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Development Relevance: Unemployment and total employment are the broadest indicators of economic activity as reflected by the labor market. The International Labour Organization(ILO) defines the unemployed as members of the economically active population who are without work but available for and seeking work, including people who have lost their jobs or who have voluntarily left work. Some unemployment is unavoidable. At any time some workers are temporarily unemployed - between jobs as employers look for the right workers and workers search for better jobs. Such unemployment, often called frictional unemployment, results from the normal operation of labor markets. Changes in unemployment over time may reflect changes in the demand for and supply of labor; they may also reflect changes in reporting practices. Paradoxically, low unemployment rates can disguise substantial poverty in a country, while high unemployment rates can occur in countries with a high level of economic development and low rates of poverty. In countries without unemployment or welfare benefits people eke out a living in vulnerable employment. In countries with well-developed safety nets workers can afford to wait for suitable or desirable jobs. But high and sustained unemployment indicates serious inefficiencies in resource allocation. In many developing countries women work on farms or in other family enterprises without pay and others work in or near their homes, mixing work and family activities during the day. Labor force statistics by gender is important to monitor gender disparities in unemployment patterns. In many developed economies, women have been increasingly acquiring higher education that has led to better-compensated, longer-term careers rather than lower-skilled, shorter-term jobs. However, access to good- paying occupations for women remains unequal in many occupations and countries around the world.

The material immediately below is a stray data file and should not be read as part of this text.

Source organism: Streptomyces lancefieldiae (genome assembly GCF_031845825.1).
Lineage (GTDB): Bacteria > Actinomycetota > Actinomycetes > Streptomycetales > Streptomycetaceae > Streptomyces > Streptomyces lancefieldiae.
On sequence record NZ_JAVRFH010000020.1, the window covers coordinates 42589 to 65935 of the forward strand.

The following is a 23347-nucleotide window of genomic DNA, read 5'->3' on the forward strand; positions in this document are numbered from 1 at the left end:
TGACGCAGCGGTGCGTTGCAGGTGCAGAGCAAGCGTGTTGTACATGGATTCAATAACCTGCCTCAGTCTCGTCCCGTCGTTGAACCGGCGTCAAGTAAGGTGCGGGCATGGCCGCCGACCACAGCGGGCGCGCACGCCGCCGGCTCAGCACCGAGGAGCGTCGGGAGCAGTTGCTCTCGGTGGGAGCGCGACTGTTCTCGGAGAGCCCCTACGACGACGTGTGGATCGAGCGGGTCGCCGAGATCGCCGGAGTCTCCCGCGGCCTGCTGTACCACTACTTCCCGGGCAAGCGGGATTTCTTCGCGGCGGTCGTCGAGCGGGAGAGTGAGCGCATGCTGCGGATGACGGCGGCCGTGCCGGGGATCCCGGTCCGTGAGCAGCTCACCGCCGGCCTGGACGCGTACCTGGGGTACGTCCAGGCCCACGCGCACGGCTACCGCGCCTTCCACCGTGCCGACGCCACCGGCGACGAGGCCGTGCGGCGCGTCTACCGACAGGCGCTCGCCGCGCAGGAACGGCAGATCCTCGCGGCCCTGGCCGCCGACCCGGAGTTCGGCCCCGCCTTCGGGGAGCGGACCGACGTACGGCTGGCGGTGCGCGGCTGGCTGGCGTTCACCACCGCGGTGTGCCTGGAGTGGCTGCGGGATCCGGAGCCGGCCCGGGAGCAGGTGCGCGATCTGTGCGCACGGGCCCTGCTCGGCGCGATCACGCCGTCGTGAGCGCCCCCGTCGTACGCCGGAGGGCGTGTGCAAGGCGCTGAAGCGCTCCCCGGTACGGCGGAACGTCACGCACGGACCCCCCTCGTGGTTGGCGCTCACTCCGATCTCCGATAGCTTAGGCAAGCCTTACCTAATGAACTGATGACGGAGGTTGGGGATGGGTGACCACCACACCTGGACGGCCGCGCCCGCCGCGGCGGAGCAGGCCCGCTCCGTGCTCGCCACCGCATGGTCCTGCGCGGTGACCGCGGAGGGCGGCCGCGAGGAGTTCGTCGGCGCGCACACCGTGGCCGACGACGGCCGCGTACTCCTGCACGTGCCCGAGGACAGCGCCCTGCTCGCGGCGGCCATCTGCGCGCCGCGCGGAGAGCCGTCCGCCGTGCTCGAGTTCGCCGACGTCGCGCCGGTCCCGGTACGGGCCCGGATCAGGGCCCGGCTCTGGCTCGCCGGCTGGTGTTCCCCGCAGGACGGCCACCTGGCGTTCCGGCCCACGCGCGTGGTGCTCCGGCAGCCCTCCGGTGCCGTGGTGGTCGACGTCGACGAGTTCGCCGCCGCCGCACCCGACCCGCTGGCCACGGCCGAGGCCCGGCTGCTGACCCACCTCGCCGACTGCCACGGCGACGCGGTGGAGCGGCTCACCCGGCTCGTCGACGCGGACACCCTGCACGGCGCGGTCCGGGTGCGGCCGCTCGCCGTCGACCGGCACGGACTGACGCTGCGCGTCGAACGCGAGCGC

Limitations and Exceptions: There may be persons not currently in the labour market who want to work but do not actively "seek" work because they view job opportunities as limited, or because they have restricted labour mobility, or face discrimination, or structural, social or cultural barriers. The exclusion of people who want to work but are not seeking work (often called the "hidden unemployed" or "discouraged workers") is a criterion that will affect the count of both women and men although women may have a higher probability of being excluded from the count of unemployed because they suffer more from social barriers overall that impede them from meeting this criterion. There are situations where the conventional means of seeking work are of limited relevance - for example, in developing economies where the informal economy is rampant and where the labour force is largely self-employed. In such cases, the standard definition of unemployment would greatly undercount the untapped human resources of a country and would give a picture of the labour market that was more positive than reality would warrant.

Statistical Concept and Methodology: The standard definition of unemployed persons is those individuals without work, seeking work in a recent past period, and currently available for work. Persons who did not look for work but have an arrangements for a future job are counted as unemployed. It is the labour force or the economically active portion of the population that serves as the base for this indicator, not the total population. The unemployment rates presented here are the ILO estimates from the ILO's Key Indicators of the Labour Market database. The ILO estimates are harmonized to account for inconsistencies resulting from data source, definition, reference period, coverage, age group, and collection methodologies. The adjusted rates are based on household labour force sample surveys and includes both nationally reported and imputed data. Caution should be used when comparing the ILO estimates against other national estimates such as employment data.

Aggregation method: Weighted average

Periodicity: Annual

General Comments: The unemployment rates presented here are the ILO estimates from the ILO's Key Indicators of the Labour Market database. These harmonized estimates use strict data selection criteria and enhanced methods to ensure comparability across countries and over time. (Note: Before April 2014, this code was used for national estimates, which are also now available in the WDI database under a different code.) Relevance to gender indicator: Women tend to be excluded from the unemployment count for various reasons. Women suffer more from discrimination and from structural, social, and cultural barriers that impede them from seeking work. Also, women are often responsible for the care of children and the elderly and for household affairs. They may not be available for work during the short reference period, as they need to make arrangements before starting work. Furthermore, women are considered to be employed when they are working part-time or in temporary jobs, despite the instability of these jobs or their active search for more secure employment.